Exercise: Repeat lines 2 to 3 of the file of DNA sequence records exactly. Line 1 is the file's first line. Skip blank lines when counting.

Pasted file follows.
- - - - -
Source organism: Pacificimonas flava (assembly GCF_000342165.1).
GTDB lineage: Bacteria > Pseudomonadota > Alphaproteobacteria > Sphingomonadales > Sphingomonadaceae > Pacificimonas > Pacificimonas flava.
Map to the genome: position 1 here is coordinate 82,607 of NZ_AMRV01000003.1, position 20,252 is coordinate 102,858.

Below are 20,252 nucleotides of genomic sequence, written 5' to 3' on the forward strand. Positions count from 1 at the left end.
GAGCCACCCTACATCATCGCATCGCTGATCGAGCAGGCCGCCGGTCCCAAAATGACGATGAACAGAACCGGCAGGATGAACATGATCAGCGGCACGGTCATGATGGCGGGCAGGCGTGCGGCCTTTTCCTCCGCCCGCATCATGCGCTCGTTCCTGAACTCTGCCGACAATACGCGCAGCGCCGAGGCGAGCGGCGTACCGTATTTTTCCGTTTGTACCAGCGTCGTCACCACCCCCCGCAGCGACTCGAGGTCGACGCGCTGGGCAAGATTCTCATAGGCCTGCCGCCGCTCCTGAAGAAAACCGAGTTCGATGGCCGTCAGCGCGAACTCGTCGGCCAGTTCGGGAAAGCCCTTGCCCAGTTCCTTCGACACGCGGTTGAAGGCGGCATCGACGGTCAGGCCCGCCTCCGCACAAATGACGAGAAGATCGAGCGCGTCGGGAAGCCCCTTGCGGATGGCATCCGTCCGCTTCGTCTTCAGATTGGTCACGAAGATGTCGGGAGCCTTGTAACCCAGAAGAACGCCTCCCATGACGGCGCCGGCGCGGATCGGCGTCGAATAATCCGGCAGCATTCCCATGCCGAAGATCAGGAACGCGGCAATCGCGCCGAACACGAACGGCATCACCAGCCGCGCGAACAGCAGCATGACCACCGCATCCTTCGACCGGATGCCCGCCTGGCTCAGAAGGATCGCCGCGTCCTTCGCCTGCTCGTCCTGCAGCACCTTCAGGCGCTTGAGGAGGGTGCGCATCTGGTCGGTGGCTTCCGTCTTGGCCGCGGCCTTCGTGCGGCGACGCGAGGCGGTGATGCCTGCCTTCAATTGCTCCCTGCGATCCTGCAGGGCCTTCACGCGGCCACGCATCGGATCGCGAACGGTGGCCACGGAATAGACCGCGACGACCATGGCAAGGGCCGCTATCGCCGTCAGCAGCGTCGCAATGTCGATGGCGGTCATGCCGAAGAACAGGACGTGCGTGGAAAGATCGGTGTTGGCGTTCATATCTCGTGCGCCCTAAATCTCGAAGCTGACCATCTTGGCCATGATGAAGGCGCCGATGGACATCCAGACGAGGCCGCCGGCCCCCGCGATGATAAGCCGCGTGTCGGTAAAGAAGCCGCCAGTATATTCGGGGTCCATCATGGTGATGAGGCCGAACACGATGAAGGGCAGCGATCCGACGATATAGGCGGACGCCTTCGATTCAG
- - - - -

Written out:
GTDB lineage: Bacteria > Pseudomonadota > Alphaproteobacteria > Sphingomonadales > Sphingomonadaceae > Pacificimonas > Pacificimonas flava.
Map to the genome: position 1 here is coordinate 82,607 of NZ_AMRV01000003.1, position 20,252 is coordinate 102,858.